But the truth is, adaptive MFA enables them to succeed. With a context-aware approach, admins can set granular policies around the situations when users will be prompted for secondary factors, and what levels of access they will be granted. So, when a cyber criminal tries to take over a user’s account, adaptive MFA policies will come into play to evaluate whether the login request is coming from a recognized network, location, or device. Any noticeable changes will prompt an additional factor—like biometric authentication—that the bad actor does not have access to.
Not only does this simplify IT workflows and user experience by reducing the challenge of passwords and the cumbersome reset flows that accompany them, it also supports employee, partner, contractor, and customer ecosystems that are constantly in flux.
#4. Identity increases visibility and insight to help identify suspicious behavior
With end users sharing or recycling credentials across multiple sites, it’s no wonder that credential stuffing attacks—whether conducted manually or automated with bots—are of particular concern for security professionals. This is why it’s so important for them to be able to detect both typical and atypical behavior patterns. There’s a strong possibility that these could indicate bots or bad actors hitting end-points as they attempt ATO fraud.
This is yet another instance where the most powerful defence is identity. The best solutions on the market include robust analytics that monitor and recognize high risk login patterns, such as authentication volume and failure rate using ML, to stop credential stuffing attacks. They also take into account high-risk regions, and can implement effective IP and network zone restrictions.
In the best-case scenario, third-party identity partners also have threat detection teams dedicated to watching for anomalous activity across its customer and application networks, adding another layer of security. With these protective measures in place, organizations benefit from a reduced attack time, since they can spot and block fraud attempts earlier across the organization.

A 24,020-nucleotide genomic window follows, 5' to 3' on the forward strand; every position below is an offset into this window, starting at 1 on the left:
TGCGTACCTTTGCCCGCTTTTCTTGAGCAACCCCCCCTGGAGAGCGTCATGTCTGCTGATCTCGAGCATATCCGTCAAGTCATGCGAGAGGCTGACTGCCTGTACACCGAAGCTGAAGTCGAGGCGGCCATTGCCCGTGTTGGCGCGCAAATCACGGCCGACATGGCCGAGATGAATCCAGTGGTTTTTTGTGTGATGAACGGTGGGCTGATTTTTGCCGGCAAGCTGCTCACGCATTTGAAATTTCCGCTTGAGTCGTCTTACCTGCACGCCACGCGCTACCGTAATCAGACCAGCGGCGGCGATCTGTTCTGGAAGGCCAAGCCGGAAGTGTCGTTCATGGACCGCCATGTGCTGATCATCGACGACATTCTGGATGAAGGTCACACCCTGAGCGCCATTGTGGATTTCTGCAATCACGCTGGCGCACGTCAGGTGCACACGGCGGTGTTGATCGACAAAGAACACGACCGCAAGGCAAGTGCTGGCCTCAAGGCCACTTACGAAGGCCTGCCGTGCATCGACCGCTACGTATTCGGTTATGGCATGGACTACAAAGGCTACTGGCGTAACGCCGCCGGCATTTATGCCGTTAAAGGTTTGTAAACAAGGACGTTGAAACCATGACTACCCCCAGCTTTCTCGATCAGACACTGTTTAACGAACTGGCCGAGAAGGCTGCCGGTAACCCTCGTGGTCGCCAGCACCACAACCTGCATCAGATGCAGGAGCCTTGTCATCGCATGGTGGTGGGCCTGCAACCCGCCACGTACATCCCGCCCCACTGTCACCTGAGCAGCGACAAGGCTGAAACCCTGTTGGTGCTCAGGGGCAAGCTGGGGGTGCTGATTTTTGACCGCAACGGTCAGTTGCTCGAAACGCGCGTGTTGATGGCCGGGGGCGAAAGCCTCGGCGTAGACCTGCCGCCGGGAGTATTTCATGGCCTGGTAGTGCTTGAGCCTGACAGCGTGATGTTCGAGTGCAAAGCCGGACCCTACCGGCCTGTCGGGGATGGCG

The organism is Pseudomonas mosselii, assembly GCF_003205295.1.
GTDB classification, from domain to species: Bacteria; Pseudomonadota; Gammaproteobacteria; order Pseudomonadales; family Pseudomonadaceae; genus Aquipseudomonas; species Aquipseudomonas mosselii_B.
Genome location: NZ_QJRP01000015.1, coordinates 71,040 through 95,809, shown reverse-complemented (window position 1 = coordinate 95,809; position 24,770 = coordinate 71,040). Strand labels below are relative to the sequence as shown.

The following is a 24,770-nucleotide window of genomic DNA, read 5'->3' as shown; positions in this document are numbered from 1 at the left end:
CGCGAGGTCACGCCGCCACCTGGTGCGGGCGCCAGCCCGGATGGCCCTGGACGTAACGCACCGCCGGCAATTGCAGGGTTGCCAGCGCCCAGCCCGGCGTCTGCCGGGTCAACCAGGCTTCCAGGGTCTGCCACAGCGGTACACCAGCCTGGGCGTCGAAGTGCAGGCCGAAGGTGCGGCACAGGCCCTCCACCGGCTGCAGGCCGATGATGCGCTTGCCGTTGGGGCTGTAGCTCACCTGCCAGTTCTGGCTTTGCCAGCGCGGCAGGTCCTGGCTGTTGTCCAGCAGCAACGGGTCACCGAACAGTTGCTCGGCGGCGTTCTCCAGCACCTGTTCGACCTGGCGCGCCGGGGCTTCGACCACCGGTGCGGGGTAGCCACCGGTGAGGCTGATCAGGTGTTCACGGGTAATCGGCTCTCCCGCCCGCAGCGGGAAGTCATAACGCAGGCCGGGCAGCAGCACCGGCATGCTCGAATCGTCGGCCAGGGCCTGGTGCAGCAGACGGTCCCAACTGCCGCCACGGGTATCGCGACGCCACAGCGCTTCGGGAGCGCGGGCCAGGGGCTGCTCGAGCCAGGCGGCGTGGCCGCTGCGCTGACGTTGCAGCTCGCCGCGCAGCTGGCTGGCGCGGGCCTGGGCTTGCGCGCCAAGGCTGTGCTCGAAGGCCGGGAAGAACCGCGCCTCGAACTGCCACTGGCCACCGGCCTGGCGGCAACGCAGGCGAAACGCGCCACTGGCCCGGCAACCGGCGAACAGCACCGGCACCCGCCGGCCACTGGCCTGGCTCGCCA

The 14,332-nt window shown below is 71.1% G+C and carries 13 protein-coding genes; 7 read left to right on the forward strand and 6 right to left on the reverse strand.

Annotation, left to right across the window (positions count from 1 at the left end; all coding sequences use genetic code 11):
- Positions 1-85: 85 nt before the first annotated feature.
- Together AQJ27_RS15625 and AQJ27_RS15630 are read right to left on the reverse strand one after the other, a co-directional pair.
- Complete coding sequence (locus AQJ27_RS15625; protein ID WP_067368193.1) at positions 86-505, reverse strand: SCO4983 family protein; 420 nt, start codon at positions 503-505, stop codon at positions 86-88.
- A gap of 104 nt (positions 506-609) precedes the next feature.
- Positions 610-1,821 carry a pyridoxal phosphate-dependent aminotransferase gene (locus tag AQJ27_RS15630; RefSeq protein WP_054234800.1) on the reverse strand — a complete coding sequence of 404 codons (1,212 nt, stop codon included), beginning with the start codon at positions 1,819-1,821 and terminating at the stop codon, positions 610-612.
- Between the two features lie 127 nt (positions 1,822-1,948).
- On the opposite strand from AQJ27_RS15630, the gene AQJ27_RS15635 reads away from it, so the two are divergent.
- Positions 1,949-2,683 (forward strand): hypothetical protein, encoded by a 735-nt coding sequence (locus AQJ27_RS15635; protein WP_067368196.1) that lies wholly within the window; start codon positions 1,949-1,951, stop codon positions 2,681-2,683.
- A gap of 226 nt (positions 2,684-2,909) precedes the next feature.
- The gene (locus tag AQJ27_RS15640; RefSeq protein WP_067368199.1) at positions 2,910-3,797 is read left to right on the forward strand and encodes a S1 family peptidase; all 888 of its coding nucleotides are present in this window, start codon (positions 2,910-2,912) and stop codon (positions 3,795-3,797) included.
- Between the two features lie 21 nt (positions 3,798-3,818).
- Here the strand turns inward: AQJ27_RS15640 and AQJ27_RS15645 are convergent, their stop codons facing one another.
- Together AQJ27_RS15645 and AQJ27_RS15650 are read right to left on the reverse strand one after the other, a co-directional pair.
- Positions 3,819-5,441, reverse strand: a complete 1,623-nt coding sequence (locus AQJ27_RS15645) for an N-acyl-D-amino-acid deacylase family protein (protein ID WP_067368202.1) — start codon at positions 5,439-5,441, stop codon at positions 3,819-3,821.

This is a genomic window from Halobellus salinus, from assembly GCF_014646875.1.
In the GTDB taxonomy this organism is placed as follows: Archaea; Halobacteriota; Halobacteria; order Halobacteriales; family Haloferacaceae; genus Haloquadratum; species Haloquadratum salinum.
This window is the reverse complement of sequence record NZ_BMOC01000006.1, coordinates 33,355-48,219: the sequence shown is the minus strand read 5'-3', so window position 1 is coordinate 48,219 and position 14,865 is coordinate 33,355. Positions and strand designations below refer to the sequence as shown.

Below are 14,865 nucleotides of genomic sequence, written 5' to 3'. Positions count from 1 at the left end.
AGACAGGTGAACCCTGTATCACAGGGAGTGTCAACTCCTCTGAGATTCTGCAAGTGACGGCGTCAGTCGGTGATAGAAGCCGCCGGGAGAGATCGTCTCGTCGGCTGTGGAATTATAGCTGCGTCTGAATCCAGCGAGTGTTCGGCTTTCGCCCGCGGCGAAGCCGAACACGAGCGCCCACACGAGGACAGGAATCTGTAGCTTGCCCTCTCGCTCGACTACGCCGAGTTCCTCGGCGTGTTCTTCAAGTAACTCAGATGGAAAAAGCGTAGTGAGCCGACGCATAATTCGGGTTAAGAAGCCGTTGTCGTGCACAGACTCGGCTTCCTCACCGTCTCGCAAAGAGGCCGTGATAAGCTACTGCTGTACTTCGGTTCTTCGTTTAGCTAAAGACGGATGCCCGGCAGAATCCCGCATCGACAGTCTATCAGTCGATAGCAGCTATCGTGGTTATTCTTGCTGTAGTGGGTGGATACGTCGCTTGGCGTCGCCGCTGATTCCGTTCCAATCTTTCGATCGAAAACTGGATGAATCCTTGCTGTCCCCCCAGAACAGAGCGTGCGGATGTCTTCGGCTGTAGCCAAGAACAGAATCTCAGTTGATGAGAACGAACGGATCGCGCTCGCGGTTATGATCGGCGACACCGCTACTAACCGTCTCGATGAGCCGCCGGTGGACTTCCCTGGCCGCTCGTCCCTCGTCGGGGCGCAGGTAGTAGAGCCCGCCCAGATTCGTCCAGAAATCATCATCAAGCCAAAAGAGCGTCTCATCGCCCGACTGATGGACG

#5. Centralized identity management means accounts are accounted for
Organizations have invested far too much in several point security solutions that do not solve the core problems related to ATO attacks. As a result, costs are high, ROI is low, and fraud attempts are still happening. However, by focusing on authentication and authorization, and intelligently monitoring login activity, identity succeeds where traditional security solutions have failed.
A unified identity solution lets admins manage users and credentials at scale, while providing security logs to understand the end-to-end authentication journey. This ensures they have the insights necessary to inform all their identity decisions, and all their previously disjointed point security solutions become part of a strategic, coordinated, and in-depth defense.
Centralized identity blocks out the noise from third party point solutions so that admins can focus on what matters. In this manner, they can aggregate and unify inputs from the solutions that are still relevant, and retire the solutions that are no longer effective for today’s integrated, cloud-first environments. Identity provides a holistic approach that eliminates blindspots and enhances the overall security posture.
Start with identity to prevent ATO security threats